How have you used your success to bring goodness to the world?
I’m using my platform in the death care industry to provide comfort and healing to those who grieve. I have a unique perspective on the aftermath of loss and how people process their pain following a death. I’m hoping the line of jewelry I created will provide a tangible comfort that can help people work through their grief. I’m hoping the reminder that love lives on will give people the courage and strength to face the world and keep going in the aftermath of loss.
Ok thank you for that. Let’s now pivot to the main parts of our interview. How do you define a family business? How is a family business different from a regular business?
There are so many nuances to a family business that distinguish it from “business as usual”. When dealing with co-workers, frustrations can often mount, ideas can clash or there can be the presence of office politics. All of those apply when dealing with family, however, you must be consciously aware of protecting the family bond. You have to operate with a heightened degree of patience and respect for one another and try to avoid blurring the lines between family and co-worker. For me, it is always family first. Disputes or differing ideas in the office can not make their way into the home. I think there is an added pressure in the workplace when it is occupied by family members. However, I see so many positives when you work with those you love. There is a protective nature, whereas you are looking out for one another in ways that mere co-workers never could be able. There is also something comforting about being surrounded by those closest to you day in and day out. I think it ultimately strengthens the family bond, if you operate with a healthy respect for one another.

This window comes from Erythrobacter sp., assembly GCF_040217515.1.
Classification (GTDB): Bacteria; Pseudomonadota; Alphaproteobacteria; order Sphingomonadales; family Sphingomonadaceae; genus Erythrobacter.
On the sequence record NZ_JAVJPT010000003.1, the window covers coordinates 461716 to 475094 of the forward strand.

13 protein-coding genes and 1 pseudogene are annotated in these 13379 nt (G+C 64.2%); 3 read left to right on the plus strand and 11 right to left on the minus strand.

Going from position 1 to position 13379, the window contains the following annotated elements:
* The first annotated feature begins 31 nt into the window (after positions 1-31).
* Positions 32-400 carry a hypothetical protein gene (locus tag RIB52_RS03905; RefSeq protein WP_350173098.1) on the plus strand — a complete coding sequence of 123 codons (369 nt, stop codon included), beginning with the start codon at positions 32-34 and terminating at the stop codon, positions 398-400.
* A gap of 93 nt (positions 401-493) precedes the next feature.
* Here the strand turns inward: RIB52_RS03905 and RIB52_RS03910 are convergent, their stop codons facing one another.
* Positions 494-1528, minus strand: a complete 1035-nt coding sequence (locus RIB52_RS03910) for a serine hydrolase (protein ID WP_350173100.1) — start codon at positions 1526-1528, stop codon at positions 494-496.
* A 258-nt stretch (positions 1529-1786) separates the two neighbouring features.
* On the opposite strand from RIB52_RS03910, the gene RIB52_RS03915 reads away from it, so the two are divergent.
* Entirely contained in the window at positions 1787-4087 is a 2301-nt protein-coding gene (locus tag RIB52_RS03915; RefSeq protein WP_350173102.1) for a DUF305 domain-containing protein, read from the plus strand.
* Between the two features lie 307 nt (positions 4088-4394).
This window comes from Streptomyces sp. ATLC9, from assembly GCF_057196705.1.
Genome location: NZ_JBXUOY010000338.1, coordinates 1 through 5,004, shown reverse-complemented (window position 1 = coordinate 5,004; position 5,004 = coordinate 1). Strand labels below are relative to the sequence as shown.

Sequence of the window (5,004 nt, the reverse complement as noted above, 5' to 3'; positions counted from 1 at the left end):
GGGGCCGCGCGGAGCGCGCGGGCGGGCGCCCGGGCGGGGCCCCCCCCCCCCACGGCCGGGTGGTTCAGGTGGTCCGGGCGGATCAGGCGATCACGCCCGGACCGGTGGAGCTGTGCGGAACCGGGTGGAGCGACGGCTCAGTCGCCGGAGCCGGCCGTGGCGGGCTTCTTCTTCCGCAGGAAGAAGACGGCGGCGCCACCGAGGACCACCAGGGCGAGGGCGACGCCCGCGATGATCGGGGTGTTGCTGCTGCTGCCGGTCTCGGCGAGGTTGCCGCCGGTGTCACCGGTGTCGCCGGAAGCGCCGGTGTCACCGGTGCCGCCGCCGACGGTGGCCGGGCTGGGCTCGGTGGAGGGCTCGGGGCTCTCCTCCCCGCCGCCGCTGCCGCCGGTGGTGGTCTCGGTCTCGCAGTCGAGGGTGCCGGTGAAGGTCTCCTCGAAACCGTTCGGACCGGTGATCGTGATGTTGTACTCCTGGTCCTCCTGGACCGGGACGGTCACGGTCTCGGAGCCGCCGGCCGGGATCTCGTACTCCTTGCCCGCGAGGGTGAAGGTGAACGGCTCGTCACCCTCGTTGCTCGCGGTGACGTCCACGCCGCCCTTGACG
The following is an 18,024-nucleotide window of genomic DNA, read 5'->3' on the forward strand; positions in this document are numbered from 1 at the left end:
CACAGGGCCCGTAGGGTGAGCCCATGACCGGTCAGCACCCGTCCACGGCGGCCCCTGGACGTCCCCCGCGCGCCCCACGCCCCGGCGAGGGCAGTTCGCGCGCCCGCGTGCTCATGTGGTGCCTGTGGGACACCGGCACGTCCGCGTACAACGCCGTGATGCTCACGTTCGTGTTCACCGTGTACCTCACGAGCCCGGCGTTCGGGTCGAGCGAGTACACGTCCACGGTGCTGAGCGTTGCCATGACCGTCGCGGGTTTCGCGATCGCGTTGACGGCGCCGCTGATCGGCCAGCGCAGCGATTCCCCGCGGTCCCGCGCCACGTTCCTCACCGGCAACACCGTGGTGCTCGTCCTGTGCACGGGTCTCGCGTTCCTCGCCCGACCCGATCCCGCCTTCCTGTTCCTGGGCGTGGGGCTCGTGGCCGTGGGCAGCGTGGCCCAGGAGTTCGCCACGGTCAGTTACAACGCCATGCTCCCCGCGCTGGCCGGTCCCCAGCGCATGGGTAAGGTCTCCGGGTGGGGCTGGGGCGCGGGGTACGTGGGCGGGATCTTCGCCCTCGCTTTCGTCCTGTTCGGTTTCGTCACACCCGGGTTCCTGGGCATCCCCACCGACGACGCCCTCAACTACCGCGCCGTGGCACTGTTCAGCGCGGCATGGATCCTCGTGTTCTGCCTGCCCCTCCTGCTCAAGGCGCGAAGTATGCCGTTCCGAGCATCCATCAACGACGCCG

In your opinion or experience, what are the unique advantages that family owned businesses have?
Family owned businesses answer to themselves, each other and the principles that guide them rather than investors. We do what we feel is right and being from the same family, we share a similar set of ideals. While it expected that everyone has their unique perspectives or approaches to doing business, it is usually the case that a family shares similar values and thus can unite in making decisions.
What are the unique drawbacks or blindspots that family owned businesses have?
You are very protective of your family and the business itself, sometimes that can blind you towards constructive criticism. In addition, you’re never “off” from a family business. You must always try to be readily available for whatever is needed.
What are some of the common mistakes you have seen family businesses make? What would you recommend to avoid those errors?